Alec Bradley Prensado
The weather in El Paso, Texas has been rockin’ the last few days. Outside of the random bursts of rain, I have had the pleasure of soaking up some much needed sun. When the great weather starts to come into play, so does my outdoor cigar smoking enjoyment. Not wasting any time I jumped right into Alec Bradley’s Prensado.
I went through three of this sticks before formulating this review, two from trades that I had just resting in my humidor, and one was provided by one of our great sponsors Bonita Smoke Shop. All three were similar in vitola (Box Pressed Robusto), but oddly all of which changed up in color, from a dark, almost maduro to a soft light, creamy brown.
The Good Stuff: Alec Bradley’s Prensado was one of a number of much anticipated releases that went public during 2009’s IPCPR event in New Orleans this past year. It is create from a complex structure from Honduran, corojo wrapper, a Nicaraguan binder from Jalapa, and a mixture of Nicaraguan and Honduran fillers. It is also said to be Alec Bradley’s strongest cigar to date.
Size:Robusto 5 x 50 boxpress – Wrapper: Honduran corojo – Binder: Nicaragua – Filler: Nicaragua/Honduras – Body: Medium/Full
Prelight: The Prensado carries with is a very unique, and enticing band. The band itself is white, and gold embroidered with hints of black, brown, and an odd but pleasant mixture of teal. The band is is very large and has an image of what looks to be a medieval leather chest plate (not to be confused with a football). The color of the wrapper is very consistent, and a light, creamy brown. The cigar itself is very firm and only soft at the bottom-most foot portion. There is a very large vein running down the entire length of the cigar, and I’d be very surprised if this vein didn’t offset the burn of the cigar. The Prensado has a very sweet, organic tobacco smell around the wrapper, and an almost fruity cedar smell coming from the foot. The cap is rounded off with the triple cap that I would love see as a set standard on all my cigars.
First Smoke: This cigar was cut using my Palio double blade cutter, and lit up very easily under even my single flame torch that I hate, and hardly ever use. Alec Bradley’s Prensado started out with a slight hint of pepper, that only tingled my tongue for a few seconds before quickly diminishing. As the pepper faded flavors of cedar, cocoa, and tobacco became present. Despite giving off a massive, and very thick draw, the Prensado give off little to no stationary smoke. The stationary smoke is extremely pleasant, and smells of lightly burning cedar. The cigar is starting off extremely smooth. The ash is a very flaky, dark grey. The burnline is extremely sharp, but as expected it is burning a deep, offset crevice due to the massive vein running through the body of this cigar. Surprisingly enough, the ash held on for about an inch and a half before it gave out.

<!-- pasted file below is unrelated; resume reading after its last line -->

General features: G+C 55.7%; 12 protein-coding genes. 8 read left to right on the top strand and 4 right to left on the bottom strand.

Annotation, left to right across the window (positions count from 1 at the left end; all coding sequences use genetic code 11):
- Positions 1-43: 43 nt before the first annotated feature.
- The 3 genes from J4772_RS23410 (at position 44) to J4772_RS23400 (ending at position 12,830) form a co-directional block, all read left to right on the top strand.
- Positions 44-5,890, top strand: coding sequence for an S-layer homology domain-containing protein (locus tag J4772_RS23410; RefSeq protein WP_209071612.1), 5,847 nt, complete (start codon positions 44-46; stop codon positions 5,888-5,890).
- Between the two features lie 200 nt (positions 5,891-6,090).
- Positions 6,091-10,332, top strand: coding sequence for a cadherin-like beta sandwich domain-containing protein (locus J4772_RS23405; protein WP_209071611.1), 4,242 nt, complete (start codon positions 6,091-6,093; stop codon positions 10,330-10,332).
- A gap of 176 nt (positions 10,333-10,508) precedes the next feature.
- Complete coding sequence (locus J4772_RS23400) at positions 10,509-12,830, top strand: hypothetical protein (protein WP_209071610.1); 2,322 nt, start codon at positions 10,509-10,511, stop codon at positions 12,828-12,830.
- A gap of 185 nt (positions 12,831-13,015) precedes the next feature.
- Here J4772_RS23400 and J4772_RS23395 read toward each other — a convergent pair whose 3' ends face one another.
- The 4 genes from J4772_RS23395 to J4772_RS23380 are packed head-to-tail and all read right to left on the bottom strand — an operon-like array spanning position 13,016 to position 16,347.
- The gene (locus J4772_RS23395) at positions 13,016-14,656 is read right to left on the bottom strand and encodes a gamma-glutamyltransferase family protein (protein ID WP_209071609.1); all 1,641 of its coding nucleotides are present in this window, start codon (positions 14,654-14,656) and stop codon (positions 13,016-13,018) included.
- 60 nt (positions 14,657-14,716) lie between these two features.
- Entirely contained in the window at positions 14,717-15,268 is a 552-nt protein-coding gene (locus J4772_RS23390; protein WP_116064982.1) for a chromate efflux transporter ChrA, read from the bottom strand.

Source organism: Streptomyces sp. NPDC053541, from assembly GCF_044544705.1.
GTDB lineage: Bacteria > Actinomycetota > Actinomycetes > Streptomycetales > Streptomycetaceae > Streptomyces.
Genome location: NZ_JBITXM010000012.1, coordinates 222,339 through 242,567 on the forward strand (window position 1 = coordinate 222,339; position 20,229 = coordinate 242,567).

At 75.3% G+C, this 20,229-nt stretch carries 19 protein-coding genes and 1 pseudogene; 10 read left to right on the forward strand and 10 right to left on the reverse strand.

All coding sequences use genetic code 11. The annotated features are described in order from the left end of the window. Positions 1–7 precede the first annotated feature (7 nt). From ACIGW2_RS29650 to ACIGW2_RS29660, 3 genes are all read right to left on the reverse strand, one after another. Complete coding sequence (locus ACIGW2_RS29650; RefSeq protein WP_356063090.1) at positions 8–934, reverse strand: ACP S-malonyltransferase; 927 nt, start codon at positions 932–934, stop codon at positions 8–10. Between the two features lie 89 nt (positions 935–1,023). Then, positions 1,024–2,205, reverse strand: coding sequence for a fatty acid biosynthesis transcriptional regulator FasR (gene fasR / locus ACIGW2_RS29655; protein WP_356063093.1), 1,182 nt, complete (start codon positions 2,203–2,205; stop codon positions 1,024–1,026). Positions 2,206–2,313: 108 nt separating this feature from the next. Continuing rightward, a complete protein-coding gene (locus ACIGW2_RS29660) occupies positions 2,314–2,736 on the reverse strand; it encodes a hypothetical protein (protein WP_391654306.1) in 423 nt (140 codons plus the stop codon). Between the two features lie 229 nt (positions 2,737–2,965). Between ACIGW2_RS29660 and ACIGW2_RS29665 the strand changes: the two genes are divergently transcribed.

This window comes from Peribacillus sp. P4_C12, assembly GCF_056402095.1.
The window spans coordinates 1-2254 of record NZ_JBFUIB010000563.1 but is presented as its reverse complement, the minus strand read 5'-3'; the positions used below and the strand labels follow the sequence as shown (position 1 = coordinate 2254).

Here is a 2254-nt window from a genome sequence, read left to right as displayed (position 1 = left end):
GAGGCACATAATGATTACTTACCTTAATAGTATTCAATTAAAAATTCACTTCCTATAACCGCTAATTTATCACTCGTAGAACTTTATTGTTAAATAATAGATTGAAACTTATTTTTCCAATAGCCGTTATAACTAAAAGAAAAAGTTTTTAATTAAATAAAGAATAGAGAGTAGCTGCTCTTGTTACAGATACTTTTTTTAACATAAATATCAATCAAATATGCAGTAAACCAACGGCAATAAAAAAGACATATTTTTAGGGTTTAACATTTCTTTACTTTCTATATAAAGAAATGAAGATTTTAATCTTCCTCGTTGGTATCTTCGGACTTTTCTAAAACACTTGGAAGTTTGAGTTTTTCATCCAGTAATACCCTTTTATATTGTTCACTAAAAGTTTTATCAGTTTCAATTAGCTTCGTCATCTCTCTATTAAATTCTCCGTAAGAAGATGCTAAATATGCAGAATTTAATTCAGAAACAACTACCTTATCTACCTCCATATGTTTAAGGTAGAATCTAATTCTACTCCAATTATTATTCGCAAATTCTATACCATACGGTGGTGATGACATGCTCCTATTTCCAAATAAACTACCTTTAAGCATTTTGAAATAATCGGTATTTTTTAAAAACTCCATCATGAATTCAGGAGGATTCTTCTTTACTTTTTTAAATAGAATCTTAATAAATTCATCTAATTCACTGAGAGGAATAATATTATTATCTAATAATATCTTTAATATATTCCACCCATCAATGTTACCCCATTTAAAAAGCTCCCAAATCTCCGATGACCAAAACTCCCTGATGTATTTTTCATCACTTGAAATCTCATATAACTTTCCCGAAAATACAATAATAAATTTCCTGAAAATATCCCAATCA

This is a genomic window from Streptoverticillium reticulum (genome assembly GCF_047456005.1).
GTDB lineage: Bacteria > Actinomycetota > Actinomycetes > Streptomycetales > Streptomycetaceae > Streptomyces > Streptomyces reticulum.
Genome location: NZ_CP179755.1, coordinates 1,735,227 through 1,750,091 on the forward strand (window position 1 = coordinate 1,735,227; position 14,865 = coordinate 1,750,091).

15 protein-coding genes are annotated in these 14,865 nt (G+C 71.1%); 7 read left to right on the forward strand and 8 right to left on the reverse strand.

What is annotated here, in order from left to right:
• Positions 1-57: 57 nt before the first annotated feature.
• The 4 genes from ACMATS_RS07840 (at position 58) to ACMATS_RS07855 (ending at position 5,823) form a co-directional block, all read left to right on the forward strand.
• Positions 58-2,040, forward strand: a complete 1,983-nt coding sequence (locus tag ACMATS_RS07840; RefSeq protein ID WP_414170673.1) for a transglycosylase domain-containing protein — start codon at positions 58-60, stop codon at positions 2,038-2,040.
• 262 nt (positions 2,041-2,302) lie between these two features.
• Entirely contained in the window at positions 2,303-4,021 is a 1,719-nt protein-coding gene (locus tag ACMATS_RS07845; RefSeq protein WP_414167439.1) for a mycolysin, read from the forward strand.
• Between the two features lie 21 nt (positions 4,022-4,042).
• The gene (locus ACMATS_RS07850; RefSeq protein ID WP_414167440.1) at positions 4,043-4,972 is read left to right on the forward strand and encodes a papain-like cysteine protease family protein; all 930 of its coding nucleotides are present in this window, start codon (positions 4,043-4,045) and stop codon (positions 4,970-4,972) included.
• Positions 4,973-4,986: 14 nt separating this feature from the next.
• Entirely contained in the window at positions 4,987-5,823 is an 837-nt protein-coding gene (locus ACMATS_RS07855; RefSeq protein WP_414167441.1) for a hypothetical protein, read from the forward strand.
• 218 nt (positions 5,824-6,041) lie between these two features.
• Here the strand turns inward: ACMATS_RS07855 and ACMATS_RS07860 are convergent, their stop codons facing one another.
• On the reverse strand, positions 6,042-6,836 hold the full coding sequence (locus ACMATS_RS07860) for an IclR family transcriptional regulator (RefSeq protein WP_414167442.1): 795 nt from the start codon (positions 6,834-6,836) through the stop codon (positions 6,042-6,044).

Halfway There: The Presando just keeps getting smoother, and creamier the further I smoke into it. The main flavor is that of cedar. It seriously tastes as if I chopped up my humidor and wrapped it in corojo. To me, this cigar reminds me a lot of Camacho’s 2009 Liberty, only at less than half the price. As stated in my introduction, this is supposed to be Alec Bradley’s strongest cigar to date, but oddly enough I am getting absolutely no nicotine buzz. I am drinking a pretty high alcohol content beer too and not feeling anything off this smoke, amazing. After a big touch up to the foot, the cigar is finally burning dead even, and just as sharp as when I began smoking it.
Finish: Wow, just wow. The smoothness of the Prensado is overwhelming. I usually enjoy robusto, or smaller vitolas, but I would be quite curious to see how a churchill of these bad boys panned out. I smoked this one incredibly fast (about 1.25 hours) to finish, and there were no signs of harshness all the way down to the nub. The flavor stayed very consistent with smooth cedar being the prominent flavor backed by a creamy, milky, cocoa. I had no problems with the burn after the touch up after the first ash and took this bad boy down until I could no longer hold it. My hands never got too warm which was incredible due to the loose draw.
Overview: Overall I was very impressed with this cigar. I loved the Camacho Liberty 2009, just hated the price tag and exclusiveness of it. Alec Bradley’s Prensado is a perfect replacement for an everyday rotation. The price is somewhere in between $7 and $10 and well worth it. All three that I smoked took a touch up or two, but not anything serious, and the overall experience made up for it. This is a perfect, everyday smoke for the experienced, and even casual smoker. Now I just need to get my hands on a few more.
This cigar was paired with one of my favorite beers, Chimay White Tripel. The strength, bitterness, and fruity undertones were a perfect pair for such a smooth cigar.